Croaker still the catch of the day in Delaware Bay

September 15, 2012

Croaker are still the fish du jour in Delaware Bay. They have been caught from boats, from shore and from the Cape Henlopen fishing pier. Just about anything will work for bait with clams, cut bait and Gulp! leading the pack. I expect the size of the fish to improve as the fall spawners move down the bay and into the ocean.

Flounder are still available on bay reef sites for those who have mastered the art of fishing on this structure. Squid, shiners, minnows and Gulp! have all accounted for keeper flatfish.

Bottom fishermen have also encountered blowfish, kings, spot and bluefish. Reef Site 8 and the Outer Wall have been productive locations for this mixed bag.

Blues have been joined by the occasional Spanish mackerel and false albacore at the south end of the Outer Wall. Birds will indicate the location, and small metal lures will attract the fish.

The offshore hurricanes have prevented many people from fishing in the ocean. We cancelled a trip last Friday because of 4- to 6-foot seas and I am aware of several charter boats that lost their trips over the weekend. With calm winds and cooler temperatures, I expect better ocean reports this weekend.

The same high seas that kept boats at the dock made surf fishing difficult. Those who did try the beach found a few blues and kings.


No, not the kind you tie; the kind that bite the blood out of you when you are fishing or just trying to enjoy some time at the beach.

On Sept. 1, I was in the Poorman’s Canyon on the Brenda Lou out of Sunset Marina in Ocean City with Capt. Frank Goodhart, Dave Conner, Andy Maddox and Paul Turner. We left dock before dawn and had lines in around 8 a.m. From the time the boat slowed down we had flies biting our legs and ankles. It is not unusual to have flies on the boat 50 miles or more from shore, but before the day was over we had more of these creatures than I have ever encountered before. From the chatter on the VHF radio I was not alone in my assessment.

Not only were the flies in the Poorman’s, my son Ric was covered up in the Norfolk Canyon, and I heard boats in the Baltimore complaining about them as well. When I did my fishing report calls on Sunday I heard the flies were even worse on the beach.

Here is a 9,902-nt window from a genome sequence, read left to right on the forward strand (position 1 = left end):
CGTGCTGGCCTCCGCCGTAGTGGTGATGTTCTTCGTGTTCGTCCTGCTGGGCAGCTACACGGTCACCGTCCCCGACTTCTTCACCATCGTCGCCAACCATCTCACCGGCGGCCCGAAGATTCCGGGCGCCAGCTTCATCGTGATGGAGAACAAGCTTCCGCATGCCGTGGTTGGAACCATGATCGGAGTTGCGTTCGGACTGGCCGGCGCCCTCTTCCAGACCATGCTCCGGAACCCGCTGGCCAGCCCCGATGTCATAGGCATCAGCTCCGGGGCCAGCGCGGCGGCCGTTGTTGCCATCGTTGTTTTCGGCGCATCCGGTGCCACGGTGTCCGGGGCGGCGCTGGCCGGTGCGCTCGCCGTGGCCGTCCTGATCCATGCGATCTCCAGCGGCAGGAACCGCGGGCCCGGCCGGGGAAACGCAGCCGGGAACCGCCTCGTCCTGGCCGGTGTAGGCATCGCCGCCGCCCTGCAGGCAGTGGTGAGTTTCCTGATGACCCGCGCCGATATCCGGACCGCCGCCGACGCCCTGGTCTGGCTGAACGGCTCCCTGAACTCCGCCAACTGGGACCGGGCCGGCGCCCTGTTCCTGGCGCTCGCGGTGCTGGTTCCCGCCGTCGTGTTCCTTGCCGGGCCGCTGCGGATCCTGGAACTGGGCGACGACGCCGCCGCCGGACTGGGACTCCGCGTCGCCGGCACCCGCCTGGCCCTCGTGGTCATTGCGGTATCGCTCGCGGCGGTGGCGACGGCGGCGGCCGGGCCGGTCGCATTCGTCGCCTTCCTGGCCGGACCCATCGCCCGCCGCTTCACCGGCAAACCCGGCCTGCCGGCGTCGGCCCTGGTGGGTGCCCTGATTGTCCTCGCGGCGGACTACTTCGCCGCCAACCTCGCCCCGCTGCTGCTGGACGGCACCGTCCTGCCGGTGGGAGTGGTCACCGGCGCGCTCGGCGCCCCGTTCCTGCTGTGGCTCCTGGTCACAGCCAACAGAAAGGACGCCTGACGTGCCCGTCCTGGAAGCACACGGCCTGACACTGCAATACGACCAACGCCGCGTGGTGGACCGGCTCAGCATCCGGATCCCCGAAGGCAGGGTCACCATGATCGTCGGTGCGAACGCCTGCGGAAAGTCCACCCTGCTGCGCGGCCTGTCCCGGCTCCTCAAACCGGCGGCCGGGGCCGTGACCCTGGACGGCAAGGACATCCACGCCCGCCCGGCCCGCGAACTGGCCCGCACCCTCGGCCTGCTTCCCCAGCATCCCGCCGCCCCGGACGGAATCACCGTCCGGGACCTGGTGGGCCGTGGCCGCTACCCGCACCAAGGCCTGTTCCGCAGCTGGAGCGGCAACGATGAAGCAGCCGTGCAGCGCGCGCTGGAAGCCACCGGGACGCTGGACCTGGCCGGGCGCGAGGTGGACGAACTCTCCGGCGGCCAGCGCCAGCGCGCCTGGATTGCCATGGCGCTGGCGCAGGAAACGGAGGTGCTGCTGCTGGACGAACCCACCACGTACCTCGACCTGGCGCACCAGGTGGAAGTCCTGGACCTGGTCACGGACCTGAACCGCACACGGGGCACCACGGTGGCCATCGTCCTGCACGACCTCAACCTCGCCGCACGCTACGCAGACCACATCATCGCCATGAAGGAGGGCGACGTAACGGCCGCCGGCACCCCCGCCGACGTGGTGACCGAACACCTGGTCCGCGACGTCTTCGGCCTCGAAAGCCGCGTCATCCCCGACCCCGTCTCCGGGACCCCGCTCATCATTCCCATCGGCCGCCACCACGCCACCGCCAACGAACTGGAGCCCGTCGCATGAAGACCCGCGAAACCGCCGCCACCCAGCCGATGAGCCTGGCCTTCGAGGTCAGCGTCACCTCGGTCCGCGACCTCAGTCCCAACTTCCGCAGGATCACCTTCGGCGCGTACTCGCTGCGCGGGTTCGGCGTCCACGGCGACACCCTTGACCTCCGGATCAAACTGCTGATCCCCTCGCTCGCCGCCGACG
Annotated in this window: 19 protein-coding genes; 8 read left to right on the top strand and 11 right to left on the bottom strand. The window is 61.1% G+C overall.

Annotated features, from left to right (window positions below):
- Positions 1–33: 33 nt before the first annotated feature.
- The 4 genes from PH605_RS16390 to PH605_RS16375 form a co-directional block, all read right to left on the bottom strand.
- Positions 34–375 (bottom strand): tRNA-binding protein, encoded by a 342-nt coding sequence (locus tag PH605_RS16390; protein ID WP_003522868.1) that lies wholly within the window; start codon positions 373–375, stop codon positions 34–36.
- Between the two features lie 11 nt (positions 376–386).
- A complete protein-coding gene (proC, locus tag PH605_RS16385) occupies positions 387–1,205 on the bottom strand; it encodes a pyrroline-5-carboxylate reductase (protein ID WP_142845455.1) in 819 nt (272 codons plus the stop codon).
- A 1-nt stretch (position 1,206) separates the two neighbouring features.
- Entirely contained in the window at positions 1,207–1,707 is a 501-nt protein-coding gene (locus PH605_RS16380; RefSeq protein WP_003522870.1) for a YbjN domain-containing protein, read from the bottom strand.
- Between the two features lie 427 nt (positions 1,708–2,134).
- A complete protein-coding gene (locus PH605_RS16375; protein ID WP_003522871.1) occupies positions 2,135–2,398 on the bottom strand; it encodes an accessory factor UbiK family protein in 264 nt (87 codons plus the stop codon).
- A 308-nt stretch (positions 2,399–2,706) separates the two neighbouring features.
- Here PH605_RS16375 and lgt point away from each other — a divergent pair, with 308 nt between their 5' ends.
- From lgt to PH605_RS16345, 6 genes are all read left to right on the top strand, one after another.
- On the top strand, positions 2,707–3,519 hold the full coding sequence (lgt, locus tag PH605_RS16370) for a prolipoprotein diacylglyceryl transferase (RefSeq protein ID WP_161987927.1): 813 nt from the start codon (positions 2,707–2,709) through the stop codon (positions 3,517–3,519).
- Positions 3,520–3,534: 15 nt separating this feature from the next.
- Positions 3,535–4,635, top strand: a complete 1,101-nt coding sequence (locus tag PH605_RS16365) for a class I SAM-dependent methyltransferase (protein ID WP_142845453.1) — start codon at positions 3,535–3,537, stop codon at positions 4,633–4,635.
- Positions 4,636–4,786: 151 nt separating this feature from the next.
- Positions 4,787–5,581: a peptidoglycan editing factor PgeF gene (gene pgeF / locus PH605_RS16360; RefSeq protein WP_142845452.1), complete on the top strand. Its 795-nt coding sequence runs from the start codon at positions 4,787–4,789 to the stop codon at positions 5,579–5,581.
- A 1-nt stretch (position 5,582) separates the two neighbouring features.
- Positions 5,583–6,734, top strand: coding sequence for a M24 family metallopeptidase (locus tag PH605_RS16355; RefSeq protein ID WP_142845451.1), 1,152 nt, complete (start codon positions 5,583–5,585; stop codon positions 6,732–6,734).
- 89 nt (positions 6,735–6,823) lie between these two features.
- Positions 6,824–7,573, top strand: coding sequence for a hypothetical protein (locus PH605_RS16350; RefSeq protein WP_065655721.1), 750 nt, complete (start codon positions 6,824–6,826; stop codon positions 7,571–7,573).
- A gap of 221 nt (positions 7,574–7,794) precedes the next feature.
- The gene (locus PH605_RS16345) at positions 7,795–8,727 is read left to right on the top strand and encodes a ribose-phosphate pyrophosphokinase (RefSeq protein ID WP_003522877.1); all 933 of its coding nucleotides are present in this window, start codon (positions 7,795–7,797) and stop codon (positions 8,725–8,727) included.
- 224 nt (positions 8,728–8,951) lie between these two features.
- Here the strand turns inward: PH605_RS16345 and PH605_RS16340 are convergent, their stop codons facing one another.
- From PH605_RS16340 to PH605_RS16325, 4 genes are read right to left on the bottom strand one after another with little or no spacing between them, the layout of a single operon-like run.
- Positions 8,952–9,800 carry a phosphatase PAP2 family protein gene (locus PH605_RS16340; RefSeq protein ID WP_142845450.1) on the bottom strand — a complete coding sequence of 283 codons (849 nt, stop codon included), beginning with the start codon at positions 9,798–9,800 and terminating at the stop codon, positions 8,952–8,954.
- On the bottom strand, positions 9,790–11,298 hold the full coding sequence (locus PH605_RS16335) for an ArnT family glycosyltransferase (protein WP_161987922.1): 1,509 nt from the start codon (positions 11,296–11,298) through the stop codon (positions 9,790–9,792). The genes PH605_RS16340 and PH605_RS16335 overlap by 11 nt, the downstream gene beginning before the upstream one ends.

In an effort to find out what type of flies these were and why they were so numerous, I contacted John Clark, supervisor of Fish and Wildlife, and asked him to connect me with Department Of Natural Resources and Environmental Resources’ top bug guy. Turns out he is Dr. William Meredith, the head of Mosquito Control.

Dr. Meredith was kind enough to get back to me right away and give me the information I requested. He identified the culprit as the stable or shore fly (Stomoxys calcitrans). These flies live in decaying vegetation such as found in stables and along the shoreline. As you might imagine, the marsh along the bays provides plenty of decaying vegetation for them to call home.

Shore flies stay in the marsh until a west wind carries them to the beach and beyond. Apparently, even though it was light, the west wind we had Sept. 1 was sufficient to carry them to the canyons. The hot, dry summer must have been good for them, because they were present in exceptionally high numbers.

On the Brenda Lou we killed so many that the deck had to be washed down several times to remove the bodies. In spite of our best efforts, we all were bit so many times on our legs and feet we still felt the effects for a couple of days.

Insect repellent will deter the flies, but none was to be found on our boat. I use products with as much DEET as the law allows and carry them in my truck and fishing tackle bag.

Unfortunately, I had neither of them with me on that Saturday. Even the strongest repellent will not last longer than an hour. It must be continually applied and even then if you miss one little spot the flies will find it and bite you.

Stable or shore flies are not the only biting insects we have in Delaware. The always popular greenhead will take about a pound of flesh where it bites and, in spite of Dr. Meredith’s best efforts, it is not unusual to encounter the occasional mosquito in Delaware.

Chiggers don’t really bite, but the result of having a dead bug under your skin is very irritating. And then there are ticks. All good reasons for keeping the repellent handy.

  • Eric Burnley is a Delaware native who has fished and hunted the state from an early age.  Since 1978 he has written countless articles about hunting and fishing in Delaware and elsewhere along the Atlantic Coast.  He has been the regional editor for Salt Water Sportsman, Field and Stream, Outdoor Life and the Fisherman Magazine.  He was the founding editor of the Mid-Atlantic Fisherman magazine.  Eric is the author of three books; Surf Fishing the Atlantic Coast, The Ultimate Guide to Striped Bass Fishing and Fishing Saltwater Baits.  He and his wife Barbara live near Milton, Delaware. Eric can be reached at

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